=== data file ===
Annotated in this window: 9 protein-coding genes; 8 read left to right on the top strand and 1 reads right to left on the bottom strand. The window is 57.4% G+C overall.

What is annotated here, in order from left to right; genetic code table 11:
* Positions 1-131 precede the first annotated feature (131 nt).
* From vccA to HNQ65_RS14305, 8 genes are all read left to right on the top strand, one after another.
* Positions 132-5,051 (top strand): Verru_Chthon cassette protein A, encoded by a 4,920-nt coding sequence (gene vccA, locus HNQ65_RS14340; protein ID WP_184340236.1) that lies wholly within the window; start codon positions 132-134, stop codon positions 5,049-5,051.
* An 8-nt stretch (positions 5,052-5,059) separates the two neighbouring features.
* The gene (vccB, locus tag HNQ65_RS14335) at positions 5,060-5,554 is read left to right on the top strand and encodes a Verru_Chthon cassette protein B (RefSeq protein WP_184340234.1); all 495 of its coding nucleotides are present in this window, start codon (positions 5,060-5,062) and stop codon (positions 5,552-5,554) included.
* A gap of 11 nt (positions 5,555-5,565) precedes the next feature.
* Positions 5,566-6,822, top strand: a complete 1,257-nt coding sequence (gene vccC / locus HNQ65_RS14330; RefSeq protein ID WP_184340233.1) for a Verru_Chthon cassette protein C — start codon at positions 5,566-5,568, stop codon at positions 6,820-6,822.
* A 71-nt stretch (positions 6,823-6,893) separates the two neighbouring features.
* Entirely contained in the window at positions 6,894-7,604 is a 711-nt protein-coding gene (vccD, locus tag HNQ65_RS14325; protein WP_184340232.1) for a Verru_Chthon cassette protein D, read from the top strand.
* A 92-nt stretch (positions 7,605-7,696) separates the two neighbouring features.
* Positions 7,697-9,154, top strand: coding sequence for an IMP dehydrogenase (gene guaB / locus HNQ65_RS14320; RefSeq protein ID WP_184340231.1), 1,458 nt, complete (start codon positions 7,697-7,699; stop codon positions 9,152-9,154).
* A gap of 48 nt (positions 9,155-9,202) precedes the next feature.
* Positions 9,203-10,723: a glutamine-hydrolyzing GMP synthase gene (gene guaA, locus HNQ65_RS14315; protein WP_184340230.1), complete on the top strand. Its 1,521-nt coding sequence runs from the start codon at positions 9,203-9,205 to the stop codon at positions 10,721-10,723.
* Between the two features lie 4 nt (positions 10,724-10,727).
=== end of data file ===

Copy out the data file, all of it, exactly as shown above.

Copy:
Annotated in this window: 9 protein-coding genes; 8 read left to right on the top strand and 1 reads right to left on the bottom strand. The window is 57.4% G+C overall.

What is annotated here, in order from left to right; genetic code table 11:
* Positions 1-131 precede the first annotated feature (131 nt).
* From vccA to HNQ65_RS14305, 8 genes are all read left to right on the top strand, one after another.
* Positions 132-5,051 (top strand): Verru_Chthon cassette protein A, encoded by a 4,920-nt coding sequence (gene vccA, locus HNQ65_RS14340; protein ID WP_184340236.1) that lies wholly within the window; start codon positions 132-134, stop codon positions 5,049-5,051.
* An 8-nt stretch (positions 5,052-5,059) separates the two neighbouring features.
* The gene (vccB, locus tag HNQ65_RS14335) at positions 5,060-5,554 is read left to right on the top strand and encodes a Verru_Chthon cassette protein B (RefSeq protein WP_184340234.1); all 495 of its coding nucleotides are present in this window, start codon (positions 5,060-5,062) and stop codon (positions 5,552-5,554) included.
* A gap of 11 nt (positions 5,555-5,565) precedes the next feature.
* Positions 5,566-6,822, top strand: a complete 1,257-nt coding sequence (gene vccC / locus HNQ65_RS14330; RefSeq protein ID WP_184340233.1) for a Verru_Chthon cassette protein C — start codon at positions 5,566-5,568, stop codon at positions 6,820-6,822.
* A 71-nt stretch (positions 6,823-6,893) separates the two neighbouring features.
* Entirely contained in the window at positions 6,894-7,604 is a 711-nt protein-coding gene (vccD, locus tag HNQ65_RS14325; protein WP_184340232.1) for a Verru_Chthon cassette protein D, read from the top strand.
* A 92-nt stretch (positions 7,605-7,696) separates the two neighbouring features.
* Positions 7,697-9,154, top strand: coding sequence for an IMP dehydrogenase (gene guaB / locus HNQ65_RS14320; RefSeq protein ID WP_184340231.1), 1,458 nt, complete (start codon positions 7,697-7,699; stop codon positions 9,152-9,154).
* A gap of 48 nt (positions 9,155-9,202) precedes the next feature.
* Positions 9,203-10,723: a glutamine-hydrolyzing GMP synthase gene (gene guaA, locus HNQ65_RS14315; protein WP_184340230.1), complete on the top strand. Its 1,521-nt coding sequence runs from the start codon at positions 9,203-9,205 to the stop codon at positions 10,721-10,723.
* Between the two features lie 4 nt (positions 10,724-10,727).